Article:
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1 See B. xix. cc. 31, 36, and 44; and B. xx. c. 48. The ocimum of the Greeks has been identified by some with the Ocimum basilicum of Lin- næus, our basil. That of the Romans seems to have been a name given to one or more varieties of leguminous plants of the vetch kind.
2 The Heliotropium Europæum. See B. xxii. c. 29.
3 This plant has not been identified, but Fée is inclined, from what Dioscorides says, B. iv. c. 24, to identify it with either the Lithospermum fruticosum, or else the Anchusa Italic of Linnæus.
4 This is not the case, if this plant is identical with the Heliotropium Europæum, that being an annual.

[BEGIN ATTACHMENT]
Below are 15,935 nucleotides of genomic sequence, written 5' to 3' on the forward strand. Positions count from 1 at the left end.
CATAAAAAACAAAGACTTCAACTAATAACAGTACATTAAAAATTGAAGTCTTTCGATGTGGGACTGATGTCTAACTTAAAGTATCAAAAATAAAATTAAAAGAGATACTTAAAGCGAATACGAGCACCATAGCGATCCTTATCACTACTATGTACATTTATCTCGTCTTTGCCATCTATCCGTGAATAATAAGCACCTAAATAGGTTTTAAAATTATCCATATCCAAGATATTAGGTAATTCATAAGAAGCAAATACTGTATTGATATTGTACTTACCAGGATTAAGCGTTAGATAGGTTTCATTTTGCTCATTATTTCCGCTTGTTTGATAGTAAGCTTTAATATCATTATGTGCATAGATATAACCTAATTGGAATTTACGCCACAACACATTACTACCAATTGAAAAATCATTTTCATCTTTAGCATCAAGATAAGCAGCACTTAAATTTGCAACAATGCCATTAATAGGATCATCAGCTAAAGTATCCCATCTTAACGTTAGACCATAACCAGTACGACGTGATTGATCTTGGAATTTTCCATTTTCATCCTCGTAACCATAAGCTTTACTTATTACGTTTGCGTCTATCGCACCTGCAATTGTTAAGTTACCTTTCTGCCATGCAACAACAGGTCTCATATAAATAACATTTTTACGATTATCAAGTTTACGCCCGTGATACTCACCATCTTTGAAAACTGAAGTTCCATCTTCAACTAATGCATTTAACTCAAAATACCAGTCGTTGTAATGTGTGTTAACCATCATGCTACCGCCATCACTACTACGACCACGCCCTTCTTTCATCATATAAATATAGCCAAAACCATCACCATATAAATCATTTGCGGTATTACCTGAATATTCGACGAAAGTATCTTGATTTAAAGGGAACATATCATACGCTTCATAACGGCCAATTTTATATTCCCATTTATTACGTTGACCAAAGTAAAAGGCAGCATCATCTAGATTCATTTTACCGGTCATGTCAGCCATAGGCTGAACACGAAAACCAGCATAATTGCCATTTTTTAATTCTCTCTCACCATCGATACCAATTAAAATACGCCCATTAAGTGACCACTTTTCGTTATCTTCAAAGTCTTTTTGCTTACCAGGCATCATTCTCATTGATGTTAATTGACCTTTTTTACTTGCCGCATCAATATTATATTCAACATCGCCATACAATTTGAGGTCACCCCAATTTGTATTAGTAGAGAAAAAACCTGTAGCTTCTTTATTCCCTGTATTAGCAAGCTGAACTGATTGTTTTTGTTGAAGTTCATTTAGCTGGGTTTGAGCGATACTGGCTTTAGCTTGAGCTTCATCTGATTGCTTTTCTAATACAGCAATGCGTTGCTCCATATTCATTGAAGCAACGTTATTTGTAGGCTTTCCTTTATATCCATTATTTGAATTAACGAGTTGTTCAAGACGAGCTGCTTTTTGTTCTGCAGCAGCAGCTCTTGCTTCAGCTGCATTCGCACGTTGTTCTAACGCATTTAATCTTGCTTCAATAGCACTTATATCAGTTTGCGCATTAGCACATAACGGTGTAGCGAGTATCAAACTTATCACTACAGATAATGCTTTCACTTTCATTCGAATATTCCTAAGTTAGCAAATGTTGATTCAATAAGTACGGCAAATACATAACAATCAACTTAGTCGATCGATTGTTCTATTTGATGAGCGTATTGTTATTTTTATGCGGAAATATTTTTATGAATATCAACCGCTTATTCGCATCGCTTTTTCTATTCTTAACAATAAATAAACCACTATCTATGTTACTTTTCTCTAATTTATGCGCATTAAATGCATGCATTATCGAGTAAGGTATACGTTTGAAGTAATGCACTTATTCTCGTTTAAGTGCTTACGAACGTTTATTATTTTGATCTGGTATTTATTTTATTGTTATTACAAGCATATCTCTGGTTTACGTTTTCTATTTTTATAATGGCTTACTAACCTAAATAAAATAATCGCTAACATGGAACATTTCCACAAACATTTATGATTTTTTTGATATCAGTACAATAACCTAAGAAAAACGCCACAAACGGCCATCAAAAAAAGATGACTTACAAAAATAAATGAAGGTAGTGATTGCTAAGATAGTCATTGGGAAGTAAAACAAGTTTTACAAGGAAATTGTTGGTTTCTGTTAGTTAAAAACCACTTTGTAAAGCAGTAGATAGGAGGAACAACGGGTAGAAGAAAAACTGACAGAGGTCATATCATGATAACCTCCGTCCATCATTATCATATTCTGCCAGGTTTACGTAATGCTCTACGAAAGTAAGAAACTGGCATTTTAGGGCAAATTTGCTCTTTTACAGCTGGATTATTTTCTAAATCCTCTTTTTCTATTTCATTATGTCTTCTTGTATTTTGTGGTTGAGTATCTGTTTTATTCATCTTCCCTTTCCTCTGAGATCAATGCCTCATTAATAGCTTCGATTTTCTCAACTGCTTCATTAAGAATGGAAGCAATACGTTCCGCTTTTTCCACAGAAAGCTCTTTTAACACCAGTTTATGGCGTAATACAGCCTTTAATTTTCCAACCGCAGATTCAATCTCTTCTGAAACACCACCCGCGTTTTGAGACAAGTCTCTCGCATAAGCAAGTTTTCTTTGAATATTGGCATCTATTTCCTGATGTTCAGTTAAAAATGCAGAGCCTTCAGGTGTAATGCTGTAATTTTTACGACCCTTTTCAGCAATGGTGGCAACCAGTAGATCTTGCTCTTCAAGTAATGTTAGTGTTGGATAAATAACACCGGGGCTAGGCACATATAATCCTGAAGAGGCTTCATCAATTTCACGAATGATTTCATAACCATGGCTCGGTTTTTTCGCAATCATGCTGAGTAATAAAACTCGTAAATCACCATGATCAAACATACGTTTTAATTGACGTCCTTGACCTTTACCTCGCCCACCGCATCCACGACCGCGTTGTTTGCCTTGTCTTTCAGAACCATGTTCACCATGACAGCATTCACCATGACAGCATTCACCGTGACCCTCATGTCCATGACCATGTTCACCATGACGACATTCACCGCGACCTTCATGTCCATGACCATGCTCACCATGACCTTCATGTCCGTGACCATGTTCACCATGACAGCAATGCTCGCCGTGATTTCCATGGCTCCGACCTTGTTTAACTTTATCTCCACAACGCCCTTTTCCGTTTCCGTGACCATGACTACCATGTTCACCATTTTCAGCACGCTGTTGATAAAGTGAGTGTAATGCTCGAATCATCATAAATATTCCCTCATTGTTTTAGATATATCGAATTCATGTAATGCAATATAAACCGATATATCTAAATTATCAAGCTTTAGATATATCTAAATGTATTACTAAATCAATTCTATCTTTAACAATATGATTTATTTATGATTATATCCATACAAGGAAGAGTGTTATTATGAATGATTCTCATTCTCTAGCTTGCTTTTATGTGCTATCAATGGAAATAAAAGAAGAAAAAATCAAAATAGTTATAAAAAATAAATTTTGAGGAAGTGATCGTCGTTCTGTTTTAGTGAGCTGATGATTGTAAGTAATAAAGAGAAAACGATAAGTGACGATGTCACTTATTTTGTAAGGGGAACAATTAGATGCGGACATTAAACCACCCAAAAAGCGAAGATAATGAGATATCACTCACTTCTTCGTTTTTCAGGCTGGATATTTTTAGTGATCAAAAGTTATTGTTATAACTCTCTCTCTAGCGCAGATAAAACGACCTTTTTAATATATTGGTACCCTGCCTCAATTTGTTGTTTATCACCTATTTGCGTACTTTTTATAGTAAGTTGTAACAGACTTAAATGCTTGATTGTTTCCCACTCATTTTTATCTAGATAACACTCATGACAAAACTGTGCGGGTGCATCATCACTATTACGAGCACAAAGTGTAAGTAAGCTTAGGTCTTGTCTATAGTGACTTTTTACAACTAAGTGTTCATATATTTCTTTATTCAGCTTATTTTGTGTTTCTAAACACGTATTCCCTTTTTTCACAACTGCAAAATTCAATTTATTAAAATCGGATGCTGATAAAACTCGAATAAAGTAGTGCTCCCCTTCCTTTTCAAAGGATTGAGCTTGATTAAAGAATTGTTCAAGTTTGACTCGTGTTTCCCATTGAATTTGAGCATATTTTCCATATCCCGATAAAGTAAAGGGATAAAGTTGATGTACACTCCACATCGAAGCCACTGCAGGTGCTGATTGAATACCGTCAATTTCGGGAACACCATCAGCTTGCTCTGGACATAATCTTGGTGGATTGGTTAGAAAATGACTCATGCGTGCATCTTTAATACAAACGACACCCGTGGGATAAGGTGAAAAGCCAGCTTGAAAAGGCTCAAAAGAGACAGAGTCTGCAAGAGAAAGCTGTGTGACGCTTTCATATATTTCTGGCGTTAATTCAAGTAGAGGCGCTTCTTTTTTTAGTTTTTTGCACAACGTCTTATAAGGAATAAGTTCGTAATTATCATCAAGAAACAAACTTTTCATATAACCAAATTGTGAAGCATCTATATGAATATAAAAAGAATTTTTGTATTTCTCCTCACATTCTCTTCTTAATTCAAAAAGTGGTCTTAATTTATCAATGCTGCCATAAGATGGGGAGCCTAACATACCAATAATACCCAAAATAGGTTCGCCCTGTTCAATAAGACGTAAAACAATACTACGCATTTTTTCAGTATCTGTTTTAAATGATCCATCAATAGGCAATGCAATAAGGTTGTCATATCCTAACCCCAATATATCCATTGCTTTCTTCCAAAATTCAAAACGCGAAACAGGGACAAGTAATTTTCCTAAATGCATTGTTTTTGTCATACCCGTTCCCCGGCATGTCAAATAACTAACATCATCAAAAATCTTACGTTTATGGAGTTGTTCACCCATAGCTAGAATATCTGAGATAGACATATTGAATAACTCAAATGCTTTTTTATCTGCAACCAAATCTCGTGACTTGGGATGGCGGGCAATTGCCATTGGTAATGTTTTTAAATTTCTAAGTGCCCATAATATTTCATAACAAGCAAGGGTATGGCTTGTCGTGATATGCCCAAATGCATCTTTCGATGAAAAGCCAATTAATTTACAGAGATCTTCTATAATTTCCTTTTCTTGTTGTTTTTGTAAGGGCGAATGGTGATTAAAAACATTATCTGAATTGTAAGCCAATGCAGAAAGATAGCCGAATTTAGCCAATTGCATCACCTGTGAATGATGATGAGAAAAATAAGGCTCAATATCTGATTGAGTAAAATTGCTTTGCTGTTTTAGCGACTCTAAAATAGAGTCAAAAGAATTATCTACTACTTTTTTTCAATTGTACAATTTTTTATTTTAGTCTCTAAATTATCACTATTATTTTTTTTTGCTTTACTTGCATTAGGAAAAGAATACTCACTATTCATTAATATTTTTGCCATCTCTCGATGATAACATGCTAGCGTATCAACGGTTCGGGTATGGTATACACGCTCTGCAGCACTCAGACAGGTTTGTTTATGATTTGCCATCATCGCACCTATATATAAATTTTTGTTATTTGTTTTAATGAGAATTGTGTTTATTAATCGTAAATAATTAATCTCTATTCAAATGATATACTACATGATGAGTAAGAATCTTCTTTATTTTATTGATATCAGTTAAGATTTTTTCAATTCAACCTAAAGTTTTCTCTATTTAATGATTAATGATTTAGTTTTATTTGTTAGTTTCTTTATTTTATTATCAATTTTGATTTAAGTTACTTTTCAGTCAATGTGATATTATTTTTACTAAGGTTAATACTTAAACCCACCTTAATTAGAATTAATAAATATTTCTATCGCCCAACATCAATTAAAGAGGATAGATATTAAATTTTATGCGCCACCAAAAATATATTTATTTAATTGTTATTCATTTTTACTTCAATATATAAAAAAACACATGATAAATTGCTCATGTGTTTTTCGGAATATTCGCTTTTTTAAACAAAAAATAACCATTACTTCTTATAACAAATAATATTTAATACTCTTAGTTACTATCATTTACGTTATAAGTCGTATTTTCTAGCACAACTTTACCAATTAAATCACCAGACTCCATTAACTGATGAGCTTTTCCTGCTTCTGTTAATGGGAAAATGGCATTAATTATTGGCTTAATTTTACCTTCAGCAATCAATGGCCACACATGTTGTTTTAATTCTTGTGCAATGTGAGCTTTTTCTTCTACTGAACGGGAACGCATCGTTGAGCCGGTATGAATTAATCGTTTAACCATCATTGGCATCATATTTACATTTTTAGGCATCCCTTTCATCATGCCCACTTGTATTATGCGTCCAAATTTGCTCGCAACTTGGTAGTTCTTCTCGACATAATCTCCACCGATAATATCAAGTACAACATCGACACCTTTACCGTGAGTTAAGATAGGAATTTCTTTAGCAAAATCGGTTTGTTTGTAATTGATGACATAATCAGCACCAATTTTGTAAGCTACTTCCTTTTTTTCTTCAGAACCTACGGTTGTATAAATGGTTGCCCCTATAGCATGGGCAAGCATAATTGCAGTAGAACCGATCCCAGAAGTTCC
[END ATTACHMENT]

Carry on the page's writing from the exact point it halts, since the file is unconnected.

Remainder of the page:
5 The Adiantum Capillus Veneris of Linnæus, or the Asplenium trichomanes of Linnæus. "Venus hair, or coriander maiden hair; others name it to be well fern."—T. Cooper. The leaves of these plants last the whole of their lives.
6 The Teucrium polium of Linnæus, our poley; the leaves of which are remarkably long-lived.
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